The analytical problem that confronts today’s USA Today article, and similar analyses, on the ethical dilemma of self-driving cars arises from failing to recognize the implications of the preceding game theoretical insight. The promise of self-driving cars is greatest if all cars are self-driving. That is because, as experts have pointed out, self-driving cars make very “smart” moves that are nonetheless counter to human driving intuition. Self-driving cars thus reduce risk by making decisions we humans don’t expect them to make. If all cars were self-driving, this would not be a problem at all; self-driving cars will expect other self-driving cars to follow the same strategies they do, just as humans who now drive cars generally expect other drivers to respond as they do. Genuine ethical problems become more acute in a world that combines of self-driving and non-self-driving cars, and that therefore introduces considerable guess work. This combination, and the resulting risk of mixed strategies, raises its own set of profound ethical questions that have not been adequately explored, and those questions differ substantively from the types of pure programming questions implicated in a world with only self-driving cars.
NYU Law Professor and Economist Lewis Kornhauser, wrote an article titled An Economic Perspective on Stare Decisis, that helped frame this problem as it arose in an earlier era. (See especially pp.70-71; see also this reply by Yale Law Professor Jonathan Macey.) Imagine the beginning of automobiles in the early twentieth century. This technology began without much by way of formal rules of the road or licensure requirements. As a result, the then-novel technology gave rise to potential accidents involving pedestrians or others, such as those riding a horse and buggy, who were unaccustomed to sharing the road with driven machines. Should automobile drivers in this era have been strictly liable when, for example, a pedestrian unexpectedly, and tragically, appeared on an unpaved road and was struck? We cannot solve this ethical question by saying that the driver or non-driver was “at fault.” The ethical, and legal, question is precisely about how fault is ascribed. We might also imagine contemporaneous newspaper articles debating whether the burden should be on drivers or pedestrians to take special care. But that debate likewise misses a critical point: the answer depends in large part on which technology society places a higher value on in a period of technological transition. Today, in the early twenty-first century, pedestrians, or others in transit, know to take extra care before entering onto any road; one-hundred years ago this was less obviously true. When pedestrian traffic is more highly valued, the ethical, and also legal, burden should rest with drivers; when vehicular traffic becomes more highly valued, that ethical, and again also legal, burden should likely flip. This is also true respecting self-driving and human-driven cars.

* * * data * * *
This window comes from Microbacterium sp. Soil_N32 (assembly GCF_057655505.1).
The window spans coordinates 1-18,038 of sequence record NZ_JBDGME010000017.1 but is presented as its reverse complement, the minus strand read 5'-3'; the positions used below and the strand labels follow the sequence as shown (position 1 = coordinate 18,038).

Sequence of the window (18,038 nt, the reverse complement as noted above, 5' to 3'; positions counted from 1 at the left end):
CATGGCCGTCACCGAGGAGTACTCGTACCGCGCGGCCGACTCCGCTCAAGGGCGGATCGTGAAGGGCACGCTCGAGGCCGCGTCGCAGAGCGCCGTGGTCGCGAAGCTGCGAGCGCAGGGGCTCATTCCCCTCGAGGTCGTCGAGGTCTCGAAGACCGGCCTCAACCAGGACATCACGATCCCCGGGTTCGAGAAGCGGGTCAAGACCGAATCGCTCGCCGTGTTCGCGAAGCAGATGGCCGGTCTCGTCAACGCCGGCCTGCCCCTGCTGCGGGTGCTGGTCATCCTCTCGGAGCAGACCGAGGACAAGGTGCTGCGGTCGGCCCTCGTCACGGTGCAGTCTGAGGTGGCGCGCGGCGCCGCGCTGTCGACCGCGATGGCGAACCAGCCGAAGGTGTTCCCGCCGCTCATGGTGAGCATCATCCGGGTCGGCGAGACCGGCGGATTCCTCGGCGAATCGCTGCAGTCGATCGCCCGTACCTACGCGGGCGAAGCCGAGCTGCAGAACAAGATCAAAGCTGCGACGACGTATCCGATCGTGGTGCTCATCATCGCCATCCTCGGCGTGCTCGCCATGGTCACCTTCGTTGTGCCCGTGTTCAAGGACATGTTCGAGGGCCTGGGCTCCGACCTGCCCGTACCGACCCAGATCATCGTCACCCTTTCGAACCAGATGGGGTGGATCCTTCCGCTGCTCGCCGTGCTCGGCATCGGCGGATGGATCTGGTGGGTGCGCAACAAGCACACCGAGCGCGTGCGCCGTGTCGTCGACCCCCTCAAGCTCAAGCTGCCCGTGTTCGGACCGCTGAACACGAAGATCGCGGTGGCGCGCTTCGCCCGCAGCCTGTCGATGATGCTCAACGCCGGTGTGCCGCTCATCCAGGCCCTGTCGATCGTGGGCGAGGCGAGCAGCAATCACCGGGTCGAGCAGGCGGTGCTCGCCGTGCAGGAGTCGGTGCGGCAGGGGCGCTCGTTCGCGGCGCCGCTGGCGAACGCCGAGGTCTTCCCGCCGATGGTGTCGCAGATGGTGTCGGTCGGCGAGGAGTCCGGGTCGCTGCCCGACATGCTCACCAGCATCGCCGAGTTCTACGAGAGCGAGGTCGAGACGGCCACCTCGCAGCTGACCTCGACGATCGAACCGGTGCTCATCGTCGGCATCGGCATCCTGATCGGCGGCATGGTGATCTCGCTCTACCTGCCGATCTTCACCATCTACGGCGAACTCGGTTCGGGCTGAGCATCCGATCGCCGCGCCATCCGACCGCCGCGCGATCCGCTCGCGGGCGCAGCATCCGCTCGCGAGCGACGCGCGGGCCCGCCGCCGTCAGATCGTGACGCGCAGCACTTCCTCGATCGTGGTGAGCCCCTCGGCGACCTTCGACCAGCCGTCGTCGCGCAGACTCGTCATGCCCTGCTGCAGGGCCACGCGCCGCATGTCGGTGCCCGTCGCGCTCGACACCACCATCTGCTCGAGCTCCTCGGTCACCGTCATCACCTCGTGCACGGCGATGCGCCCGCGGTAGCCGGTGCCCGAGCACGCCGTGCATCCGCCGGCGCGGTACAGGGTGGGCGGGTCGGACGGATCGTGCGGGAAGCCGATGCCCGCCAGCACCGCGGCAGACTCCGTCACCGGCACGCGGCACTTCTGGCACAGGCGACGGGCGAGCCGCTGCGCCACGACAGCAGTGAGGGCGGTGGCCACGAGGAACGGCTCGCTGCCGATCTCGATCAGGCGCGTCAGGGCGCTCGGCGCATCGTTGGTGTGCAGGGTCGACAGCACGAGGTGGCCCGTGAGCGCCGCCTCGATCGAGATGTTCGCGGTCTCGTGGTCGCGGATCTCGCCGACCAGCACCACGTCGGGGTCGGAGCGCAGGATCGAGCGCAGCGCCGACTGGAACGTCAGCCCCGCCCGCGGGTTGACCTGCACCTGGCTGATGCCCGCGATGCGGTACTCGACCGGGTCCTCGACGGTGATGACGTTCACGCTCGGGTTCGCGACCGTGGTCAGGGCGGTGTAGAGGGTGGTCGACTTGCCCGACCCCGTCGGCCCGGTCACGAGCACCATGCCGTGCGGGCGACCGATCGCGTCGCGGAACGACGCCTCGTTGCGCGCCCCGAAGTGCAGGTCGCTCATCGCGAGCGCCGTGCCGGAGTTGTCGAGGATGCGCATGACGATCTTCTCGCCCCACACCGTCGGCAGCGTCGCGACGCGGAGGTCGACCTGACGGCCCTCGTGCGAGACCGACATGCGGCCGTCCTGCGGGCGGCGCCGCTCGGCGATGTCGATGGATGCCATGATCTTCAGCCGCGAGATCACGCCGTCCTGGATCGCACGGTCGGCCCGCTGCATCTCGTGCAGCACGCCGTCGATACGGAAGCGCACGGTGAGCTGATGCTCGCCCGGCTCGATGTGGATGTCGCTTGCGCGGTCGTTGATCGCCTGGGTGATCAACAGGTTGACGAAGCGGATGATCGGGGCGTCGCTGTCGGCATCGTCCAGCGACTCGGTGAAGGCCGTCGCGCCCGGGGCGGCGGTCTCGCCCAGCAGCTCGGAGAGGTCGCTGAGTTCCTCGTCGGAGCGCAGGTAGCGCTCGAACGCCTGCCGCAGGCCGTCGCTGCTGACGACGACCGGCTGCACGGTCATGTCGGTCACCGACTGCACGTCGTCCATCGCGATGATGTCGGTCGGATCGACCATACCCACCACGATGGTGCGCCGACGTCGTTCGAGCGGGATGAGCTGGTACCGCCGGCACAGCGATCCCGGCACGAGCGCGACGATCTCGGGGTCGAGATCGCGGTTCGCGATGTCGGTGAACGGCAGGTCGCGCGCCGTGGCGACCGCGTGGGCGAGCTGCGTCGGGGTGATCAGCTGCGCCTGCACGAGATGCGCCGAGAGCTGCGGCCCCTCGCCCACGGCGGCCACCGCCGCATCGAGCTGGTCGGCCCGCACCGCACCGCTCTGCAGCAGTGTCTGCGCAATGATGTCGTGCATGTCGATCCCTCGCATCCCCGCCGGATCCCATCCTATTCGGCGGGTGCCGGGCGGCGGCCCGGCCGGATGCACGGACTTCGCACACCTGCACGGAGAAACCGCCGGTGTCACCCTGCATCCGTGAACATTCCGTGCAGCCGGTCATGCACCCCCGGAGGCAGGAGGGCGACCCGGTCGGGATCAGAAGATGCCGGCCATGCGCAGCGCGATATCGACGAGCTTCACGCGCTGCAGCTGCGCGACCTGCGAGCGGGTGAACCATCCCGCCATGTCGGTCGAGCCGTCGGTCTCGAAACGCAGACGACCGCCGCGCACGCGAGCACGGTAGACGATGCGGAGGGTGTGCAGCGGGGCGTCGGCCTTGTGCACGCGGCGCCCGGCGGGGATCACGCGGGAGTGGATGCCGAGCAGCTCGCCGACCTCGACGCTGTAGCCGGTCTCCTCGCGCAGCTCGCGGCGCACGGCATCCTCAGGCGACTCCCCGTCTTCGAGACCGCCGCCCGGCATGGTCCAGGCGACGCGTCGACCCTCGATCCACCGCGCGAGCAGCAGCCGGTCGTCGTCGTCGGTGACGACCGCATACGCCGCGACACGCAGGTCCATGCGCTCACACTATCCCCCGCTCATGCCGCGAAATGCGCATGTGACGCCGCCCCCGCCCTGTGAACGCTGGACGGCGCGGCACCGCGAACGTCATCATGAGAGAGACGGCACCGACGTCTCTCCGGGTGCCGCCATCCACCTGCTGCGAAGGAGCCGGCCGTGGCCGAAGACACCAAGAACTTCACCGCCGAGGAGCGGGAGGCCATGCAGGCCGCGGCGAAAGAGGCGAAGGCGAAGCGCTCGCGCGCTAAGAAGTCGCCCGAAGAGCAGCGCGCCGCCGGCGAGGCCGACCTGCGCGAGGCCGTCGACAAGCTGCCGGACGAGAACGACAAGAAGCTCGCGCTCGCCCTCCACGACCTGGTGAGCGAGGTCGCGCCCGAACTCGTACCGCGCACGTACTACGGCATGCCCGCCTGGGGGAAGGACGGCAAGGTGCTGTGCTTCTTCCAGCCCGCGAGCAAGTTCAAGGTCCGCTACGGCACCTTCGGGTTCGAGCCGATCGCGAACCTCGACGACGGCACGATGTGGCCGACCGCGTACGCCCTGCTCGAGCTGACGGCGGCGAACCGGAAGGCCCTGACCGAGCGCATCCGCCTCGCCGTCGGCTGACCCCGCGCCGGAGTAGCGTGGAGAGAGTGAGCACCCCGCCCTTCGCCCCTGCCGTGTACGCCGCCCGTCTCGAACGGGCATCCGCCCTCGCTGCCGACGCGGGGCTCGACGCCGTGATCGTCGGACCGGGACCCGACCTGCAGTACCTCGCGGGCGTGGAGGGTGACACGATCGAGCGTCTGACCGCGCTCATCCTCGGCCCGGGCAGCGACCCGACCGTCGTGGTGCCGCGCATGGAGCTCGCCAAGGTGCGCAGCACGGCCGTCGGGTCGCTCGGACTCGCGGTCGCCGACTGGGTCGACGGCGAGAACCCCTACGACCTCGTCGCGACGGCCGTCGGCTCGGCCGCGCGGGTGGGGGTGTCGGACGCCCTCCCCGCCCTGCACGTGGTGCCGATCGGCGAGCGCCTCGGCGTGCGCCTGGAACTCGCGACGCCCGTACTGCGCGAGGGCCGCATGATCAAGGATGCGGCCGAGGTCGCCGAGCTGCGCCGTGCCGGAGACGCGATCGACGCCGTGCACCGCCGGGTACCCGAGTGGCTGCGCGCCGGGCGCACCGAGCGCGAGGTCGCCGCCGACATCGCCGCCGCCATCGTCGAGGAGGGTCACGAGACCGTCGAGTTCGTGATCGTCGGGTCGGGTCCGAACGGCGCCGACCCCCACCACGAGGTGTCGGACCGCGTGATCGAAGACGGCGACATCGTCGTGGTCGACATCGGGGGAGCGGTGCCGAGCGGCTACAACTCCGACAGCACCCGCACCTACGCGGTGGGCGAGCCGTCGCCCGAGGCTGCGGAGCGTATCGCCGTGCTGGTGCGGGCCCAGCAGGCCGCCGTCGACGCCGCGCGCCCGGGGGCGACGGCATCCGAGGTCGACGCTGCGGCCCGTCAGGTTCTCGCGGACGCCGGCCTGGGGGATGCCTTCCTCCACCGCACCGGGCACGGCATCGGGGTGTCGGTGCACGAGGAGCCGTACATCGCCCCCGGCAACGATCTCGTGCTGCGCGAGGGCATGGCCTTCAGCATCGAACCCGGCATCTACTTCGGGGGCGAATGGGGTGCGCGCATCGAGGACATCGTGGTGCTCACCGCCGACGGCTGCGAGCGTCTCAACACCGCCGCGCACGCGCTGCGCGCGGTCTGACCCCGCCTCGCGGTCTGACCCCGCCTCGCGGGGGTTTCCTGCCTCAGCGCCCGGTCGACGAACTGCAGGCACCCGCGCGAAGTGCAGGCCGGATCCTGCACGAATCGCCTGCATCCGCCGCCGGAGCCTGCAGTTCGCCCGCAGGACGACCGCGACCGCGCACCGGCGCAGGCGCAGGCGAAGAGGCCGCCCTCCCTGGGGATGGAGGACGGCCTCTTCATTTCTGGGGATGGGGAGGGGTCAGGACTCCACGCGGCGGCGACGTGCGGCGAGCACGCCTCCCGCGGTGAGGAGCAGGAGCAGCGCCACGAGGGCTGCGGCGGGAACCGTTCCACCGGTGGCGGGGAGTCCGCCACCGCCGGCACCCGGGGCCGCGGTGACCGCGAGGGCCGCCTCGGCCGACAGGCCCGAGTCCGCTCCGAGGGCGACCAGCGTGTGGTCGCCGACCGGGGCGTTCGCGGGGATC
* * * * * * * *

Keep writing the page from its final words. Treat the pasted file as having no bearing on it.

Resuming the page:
There is no fixed answer to the ethical questions posed above, at least in periods of transition. Instead, the answers depend on the pace of transition involving human-driven versus self-driving vehicles. At some point, self-driving cars will become dominant. I anticipate that some day, however soon, we will face regulatory incentives to rid traffic of non-self-driving cars. Most likely this will begin in major cities, where the risks of accidents arising from combined traffic is greatest, and then work outward to suburban, then rural, communities. As these transitions occur, the value of human-driven cars will fall, and the value of self-driving cars will rise. This will spur greater investment, which will drive down prices and also improve technologies for self-driving cars. Overall, we can anticipate three general periods: (1) human-driven car dominance; (2) a mixed regime with both types of cars; and (3) self-driving car dominance. The problem is that the answers to today’s questions depend on whether we are in periods 1, 2, or 3, and most commentators fail to acknowledge how the existence of these changing periods affects the analysis.
I’ll close with a simple illustration. The linked article poses the question whether a car programmed to save its own passengers over others is ethical, and then asks, assuming it is ethical, whether that changes if the other person, say a pedestrian, is a child. The answer, however, should be contingent on which regime we are in. If we are in 1 or even 2, then it is likely unethical to favor passengers of the novel, and thus outlier, technology when programming a self-driving car (even if they are of greater number) over others who are behaving consistently with the more commonly embraced technology. This result is apt to flip, however, as we enter period 3. We might treat children differently in each case, assuming this is known, and, of course, there will always extreme cases, such as a child somehow wandering on to a multilane limited access highway.
I want to be clear. I do not claim that game theory avoids hard ethical questions. Nor do I claim that game theory alone answers these questions. My claim is more limited. Game theory helps frame these questions, and without a proper framing, we tend to operate on unstated yet problematic assumptions.
I welcome your comments.